A Twitter vulnerability first discovered and patched in January 2022 appears to have done much more damage than originally thought.
As Best Product Pro reported a sensitive identity data dump at the end of July 2022 (opens in new tab) information for 5.4 million Twitter users was sold on the dark web. Now, follow-up reports show that not only is that data dump being offered for free, but that a second, potentially even more damaging breach has been committed.
This one, according to Beeping computer (opens in new tab)may contain “tens of millions of Twitter records”, including people’s phone numbers, verified status, account names, Twitter IDs, bios, and screen names.
The findings were initially published by security researcher Chad Loder, who was reportedly banned from Twitter after sharing the news. He has since migrated to Mastodon and published his findings there.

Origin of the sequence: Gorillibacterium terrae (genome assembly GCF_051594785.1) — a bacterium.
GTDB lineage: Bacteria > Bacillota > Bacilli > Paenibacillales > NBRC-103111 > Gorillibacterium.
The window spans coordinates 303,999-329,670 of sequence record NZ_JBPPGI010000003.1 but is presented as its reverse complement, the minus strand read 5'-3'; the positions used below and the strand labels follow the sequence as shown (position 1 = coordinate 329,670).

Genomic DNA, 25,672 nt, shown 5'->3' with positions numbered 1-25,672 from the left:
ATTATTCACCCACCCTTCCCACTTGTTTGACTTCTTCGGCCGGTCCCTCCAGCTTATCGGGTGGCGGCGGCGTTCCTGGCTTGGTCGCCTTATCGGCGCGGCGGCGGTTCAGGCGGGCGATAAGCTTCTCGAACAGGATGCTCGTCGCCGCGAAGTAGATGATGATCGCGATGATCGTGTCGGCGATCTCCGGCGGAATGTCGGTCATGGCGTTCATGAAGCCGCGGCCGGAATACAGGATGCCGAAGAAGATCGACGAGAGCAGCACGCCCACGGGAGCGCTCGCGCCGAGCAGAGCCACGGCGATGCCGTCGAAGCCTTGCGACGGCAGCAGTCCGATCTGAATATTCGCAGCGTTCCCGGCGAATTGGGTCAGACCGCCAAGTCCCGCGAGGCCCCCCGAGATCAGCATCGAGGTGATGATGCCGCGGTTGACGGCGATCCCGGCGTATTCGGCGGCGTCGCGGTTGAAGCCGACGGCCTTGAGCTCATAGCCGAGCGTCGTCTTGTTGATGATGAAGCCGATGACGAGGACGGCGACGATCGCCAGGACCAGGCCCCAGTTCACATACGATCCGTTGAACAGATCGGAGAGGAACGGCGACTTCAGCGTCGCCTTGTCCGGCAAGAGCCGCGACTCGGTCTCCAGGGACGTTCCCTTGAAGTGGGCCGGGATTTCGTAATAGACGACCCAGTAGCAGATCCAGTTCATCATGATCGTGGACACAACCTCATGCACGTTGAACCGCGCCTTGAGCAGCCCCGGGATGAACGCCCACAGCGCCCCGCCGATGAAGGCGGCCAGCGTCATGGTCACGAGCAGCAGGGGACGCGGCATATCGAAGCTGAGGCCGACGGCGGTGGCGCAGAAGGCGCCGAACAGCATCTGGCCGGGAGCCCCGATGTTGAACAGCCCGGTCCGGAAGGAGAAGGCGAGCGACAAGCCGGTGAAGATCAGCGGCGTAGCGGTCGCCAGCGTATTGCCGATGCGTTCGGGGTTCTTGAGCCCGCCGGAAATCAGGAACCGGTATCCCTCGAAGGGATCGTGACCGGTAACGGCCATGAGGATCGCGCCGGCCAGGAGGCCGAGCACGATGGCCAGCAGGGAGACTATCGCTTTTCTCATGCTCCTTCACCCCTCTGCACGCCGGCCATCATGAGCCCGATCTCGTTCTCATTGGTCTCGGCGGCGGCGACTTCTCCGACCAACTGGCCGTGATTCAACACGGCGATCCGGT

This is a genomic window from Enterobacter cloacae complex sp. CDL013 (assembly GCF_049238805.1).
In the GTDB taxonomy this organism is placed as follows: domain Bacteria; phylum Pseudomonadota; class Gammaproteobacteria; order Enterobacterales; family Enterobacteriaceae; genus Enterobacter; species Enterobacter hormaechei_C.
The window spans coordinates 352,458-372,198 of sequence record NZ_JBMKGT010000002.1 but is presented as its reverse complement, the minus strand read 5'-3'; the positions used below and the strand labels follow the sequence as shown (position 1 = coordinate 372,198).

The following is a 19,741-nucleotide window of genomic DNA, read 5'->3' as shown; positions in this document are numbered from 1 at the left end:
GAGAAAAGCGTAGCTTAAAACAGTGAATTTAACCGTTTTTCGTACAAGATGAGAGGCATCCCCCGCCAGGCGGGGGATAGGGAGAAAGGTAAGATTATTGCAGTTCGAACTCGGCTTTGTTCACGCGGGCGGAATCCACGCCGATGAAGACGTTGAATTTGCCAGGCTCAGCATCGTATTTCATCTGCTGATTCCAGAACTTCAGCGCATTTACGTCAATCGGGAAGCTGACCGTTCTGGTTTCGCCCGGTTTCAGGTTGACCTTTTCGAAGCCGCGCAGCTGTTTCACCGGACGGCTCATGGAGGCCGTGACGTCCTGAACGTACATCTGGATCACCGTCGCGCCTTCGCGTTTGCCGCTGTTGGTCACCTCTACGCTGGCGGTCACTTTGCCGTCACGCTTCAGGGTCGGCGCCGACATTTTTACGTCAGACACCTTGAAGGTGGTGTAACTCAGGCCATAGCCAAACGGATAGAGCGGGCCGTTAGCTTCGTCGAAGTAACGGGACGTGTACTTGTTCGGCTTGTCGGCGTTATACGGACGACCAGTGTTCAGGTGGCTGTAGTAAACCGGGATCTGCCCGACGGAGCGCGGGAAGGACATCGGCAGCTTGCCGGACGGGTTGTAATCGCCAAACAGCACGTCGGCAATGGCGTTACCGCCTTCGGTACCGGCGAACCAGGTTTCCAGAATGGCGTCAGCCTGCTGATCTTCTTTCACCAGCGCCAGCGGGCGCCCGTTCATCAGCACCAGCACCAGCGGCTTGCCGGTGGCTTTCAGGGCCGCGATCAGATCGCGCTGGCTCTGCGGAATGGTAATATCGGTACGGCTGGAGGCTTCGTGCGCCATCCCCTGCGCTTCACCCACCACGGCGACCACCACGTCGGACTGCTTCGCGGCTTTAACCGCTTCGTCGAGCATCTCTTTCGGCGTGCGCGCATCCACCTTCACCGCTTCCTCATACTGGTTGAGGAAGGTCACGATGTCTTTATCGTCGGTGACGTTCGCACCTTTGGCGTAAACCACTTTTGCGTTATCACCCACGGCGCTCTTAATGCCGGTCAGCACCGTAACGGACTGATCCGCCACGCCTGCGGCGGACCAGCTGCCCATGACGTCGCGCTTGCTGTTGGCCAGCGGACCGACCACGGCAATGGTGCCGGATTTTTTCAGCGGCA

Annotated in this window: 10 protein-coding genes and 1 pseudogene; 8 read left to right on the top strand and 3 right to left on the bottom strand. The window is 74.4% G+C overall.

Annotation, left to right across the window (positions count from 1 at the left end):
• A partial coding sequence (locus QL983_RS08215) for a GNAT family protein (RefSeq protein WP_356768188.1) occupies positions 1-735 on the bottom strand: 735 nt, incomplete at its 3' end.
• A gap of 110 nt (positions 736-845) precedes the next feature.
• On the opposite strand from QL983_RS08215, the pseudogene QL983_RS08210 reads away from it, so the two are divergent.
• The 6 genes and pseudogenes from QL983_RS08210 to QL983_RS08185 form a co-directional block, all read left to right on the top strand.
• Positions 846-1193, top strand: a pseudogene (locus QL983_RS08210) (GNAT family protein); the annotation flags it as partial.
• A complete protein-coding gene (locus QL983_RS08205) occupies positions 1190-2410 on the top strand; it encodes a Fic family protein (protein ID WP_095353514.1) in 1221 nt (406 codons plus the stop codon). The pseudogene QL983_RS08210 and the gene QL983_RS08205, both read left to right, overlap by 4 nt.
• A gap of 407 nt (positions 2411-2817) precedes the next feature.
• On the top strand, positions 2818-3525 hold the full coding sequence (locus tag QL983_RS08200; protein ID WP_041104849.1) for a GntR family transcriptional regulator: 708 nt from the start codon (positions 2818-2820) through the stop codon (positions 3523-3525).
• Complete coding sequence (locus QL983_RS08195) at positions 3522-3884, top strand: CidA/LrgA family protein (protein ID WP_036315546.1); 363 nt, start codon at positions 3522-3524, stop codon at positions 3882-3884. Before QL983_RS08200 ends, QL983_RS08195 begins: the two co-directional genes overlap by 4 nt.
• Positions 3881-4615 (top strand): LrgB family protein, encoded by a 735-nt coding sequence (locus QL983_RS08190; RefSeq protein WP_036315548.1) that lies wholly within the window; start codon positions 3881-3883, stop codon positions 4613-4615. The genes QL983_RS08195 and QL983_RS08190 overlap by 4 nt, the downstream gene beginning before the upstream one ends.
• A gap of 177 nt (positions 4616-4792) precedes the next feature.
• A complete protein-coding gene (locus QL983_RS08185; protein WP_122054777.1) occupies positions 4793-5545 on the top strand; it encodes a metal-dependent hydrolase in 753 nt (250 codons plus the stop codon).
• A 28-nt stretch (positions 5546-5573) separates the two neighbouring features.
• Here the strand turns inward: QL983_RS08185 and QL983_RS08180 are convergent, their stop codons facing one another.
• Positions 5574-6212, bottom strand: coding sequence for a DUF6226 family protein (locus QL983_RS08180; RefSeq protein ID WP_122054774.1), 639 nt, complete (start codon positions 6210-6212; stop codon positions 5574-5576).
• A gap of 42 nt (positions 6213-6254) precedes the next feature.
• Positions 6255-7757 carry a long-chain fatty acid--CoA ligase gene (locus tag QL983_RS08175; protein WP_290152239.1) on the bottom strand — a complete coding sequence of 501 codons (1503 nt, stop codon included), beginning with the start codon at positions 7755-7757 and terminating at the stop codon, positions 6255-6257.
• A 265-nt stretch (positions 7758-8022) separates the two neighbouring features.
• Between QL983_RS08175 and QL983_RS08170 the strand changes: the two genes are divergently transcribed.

“I have just received evidence of a massive Twitter data breach affecting millions of Twitter accounts in the EU and US. I have contacted some of the affected accounts and they have confirmed that the breached data is accurate. This breach found no earlier than 2021.” Loder shared on Twitter at the time.
Beeping computer analyzed a sample of the breach, containing more than 1.3 million phone numbers of Twitter users from France, and concluded that the numbers are valid.
“We have since confirmed with numerous users in this leak that the phone numbers are valid, verifying that this additional data breach is real,” the publication said.
These phone numbers were not part of the data dump sold last summer, but almost confirmed that a second breach has occurred.
Beeping computer also managed to get in touch with the person who perpetrated the first data breach, a hacker with the alias “Pompompurin”, who confirmed that they were not responsible for the second breach.
Therefore, it’s safe to assume that multiple threat actors knew about Twitter’s flaw and actively worked to exploit it before it was originally patched.